Iran didn’t want to kill US troops with its strike, it wanted to make point to Trump about its missile tech & resolve. It did that | WHAT REALLY HAPPENED

Iran didn’t want to kill US troops with its strike, it wanted to make point to Trump about its missile tech & resolve. It did that

Iran’s anticipated retaliation for the US assassination of Qassem Suleimani sent a clear signal to Donald Trump that while the current round of violence may be over, Iran stands ready to respond to any future US provocation.

Tehran warned Iraq to spare US soldiers.
First and foremost, Iran communicated its intent to strike US targets in Iraq directly to the Iraqi Prime Minister a full two hours prior to the missiles being launched; Iraq then shared this information with US military commanders, who were able to ensure all US troops were in hardened shelters at the time of the attack.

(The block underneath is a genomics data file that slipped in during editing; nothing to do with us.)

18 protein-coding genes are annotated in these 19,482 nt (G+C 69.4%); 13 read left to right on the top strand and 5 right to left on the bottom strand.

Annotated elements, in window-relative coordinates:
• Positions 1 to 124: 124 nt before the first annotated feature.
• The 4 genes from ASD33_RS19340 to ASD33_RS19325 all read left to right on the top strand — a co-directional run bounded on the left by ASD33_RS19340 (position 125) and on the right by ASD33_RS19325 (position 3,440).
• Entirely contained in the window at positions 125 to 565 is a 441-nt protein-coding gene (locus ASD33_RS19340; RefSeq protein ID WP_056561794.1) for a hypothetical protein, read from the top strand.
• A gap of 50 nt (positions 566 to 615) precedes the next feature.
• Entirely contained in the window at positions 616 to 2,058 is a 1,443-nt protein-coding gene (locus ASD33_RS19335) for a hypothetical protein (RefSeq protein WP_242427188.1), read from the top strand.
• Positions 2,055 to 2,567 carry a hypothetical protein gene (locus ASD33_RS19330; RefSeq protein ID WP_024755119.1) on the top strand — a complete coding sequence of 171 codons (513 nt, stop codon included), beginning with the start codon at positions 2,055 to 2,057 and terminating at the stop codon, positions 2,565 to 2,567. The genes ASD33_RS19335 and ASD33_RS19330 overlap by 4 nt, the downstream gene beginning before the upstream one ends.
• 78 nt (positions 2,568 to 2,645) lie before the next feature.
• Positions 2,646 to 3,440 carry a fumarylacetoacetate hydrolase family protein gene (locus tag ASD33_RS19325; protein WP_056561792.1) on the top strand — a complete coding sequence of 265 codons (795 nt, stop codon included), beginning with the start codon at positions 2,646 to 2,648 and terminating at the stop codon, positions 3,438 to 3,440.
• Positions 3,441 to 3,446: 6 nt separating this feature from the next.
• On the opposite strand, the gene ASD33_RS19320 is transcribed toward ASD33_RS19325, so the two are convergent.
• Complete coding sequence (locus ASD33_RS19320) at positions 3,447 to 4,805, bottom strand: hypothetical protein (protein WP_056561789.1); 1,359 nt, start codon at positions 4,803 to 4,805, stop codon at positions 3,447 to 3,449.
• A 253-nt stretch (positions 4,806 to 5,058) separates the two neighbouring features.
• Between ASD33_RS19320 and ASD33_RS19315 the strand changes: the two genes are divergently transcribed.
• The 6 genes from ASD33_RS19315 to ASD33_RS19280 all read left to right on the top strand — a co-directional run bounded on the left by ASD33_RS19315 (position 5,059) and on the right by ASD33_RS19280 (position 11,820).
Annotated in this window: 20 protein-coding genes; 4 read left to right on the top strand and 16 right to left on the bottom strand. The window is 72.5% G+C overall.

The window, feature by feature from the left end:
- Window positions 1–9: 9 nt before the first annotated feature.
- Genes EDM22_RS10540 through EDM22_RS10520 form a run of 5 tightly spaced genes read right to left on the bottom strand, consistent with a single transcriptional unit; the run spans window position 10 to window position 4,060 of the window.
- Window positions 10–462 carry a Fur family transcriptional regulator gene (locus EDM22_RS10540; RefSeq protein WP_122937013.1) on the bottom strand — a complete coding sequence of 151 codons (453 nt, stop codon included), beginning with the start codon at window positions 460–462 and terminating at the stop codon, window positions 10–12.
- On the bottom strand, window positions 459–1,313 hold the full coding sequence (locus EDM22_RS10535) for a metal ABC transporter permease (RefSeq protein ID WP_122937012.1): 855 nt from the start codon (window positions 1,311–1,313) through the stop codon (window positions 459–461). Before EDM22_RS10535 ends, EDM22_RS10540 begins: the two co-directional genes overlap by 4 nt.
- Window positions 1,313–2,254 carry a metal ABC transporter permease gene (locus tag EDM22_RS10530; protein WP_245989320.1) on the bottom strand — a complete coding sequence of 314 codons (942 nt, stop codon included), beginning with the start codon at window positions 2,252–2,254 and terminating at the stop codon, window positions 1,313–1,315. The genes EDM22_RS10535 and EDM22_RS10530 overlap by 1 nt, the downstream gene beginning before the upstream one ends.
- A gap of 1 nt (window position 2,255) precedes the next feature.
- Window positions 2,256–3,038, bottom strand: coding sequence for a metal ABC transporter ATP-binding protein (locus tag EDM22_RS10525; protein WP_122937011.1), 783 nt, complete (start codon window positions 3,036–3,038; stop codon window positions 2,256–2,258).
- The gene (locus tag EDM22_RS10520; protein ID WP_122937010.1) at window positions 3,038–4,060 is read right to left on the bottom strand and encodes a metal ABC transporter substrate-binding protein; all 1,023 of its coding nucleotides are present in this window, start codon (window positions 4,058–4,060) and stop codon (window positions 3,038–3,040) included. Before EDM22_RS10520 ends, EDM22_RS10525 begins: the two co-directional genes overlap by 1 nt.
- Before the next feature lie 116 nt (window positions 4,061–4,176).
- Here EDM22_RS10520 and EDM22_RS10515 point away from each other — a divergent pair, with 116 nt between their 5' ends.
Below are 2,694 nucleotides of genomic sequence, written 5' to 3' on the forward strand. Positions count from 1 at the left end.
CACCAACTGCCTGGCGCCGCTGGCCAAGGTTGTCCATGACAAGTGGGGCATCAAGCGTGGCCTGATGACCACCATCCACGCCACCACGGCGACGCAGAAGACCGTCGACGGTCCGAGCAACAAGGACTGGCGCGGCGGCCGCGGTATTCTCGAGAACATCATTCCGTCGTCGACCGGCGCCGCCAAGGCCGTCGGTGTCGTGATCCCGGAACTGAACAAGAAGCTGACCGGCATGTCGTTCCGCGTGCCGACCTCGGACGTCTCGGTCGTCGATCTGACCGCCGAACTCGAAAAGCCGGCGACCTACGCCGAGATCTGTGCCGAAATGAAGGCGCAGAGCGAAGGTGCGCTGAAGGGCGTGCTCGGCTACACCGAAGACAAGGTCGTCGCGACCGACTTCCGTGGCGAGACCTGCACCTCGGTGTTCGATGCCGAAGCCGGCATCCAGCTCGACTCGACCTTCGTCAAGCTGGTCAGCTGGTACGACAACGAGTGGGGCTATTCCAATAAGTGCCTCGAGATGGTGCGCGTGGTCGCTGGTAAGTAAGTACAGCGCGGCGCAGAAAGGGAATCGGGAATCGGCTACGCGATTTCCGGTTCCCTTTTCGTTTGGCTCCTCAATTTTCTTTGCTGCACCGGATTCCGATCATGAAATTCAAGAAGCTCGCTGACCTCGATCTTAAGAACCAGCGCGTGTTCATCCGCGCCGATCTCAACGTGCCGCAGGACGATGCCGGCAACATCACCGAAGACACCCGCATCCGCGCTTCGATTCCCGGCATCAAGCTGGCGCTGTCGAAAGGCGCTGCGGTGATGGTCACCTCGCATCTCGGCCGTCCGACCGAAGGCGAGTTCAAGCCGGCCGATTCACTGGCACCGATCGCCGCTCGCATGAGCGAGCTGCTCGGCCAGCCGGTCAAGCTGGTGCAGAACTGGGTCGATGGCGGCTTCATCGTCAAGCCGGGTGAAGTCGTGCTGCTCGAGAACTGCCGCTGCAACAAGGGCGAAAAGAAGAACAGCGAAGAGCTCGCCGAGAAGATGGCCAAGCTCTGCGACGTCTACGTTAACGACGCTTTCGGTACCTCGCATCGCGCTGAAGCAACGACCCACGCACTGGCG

The missile attack on the US incorporated new, advanced missiles—the Qaim 1 and Fahad-110—possessing advanced guidance and control capable of pinpoint precision.

Commercial satellite images of the Al Asad air base taken after the attack show that the Iranian missiles struck buildings containing equipment with a precision previously only thought possible by advanced powers such as the US, NATO, Russia and China. Iran fired 17 missiles at Al Asad, and 15 hit their targets (two missiles failed to detonate).

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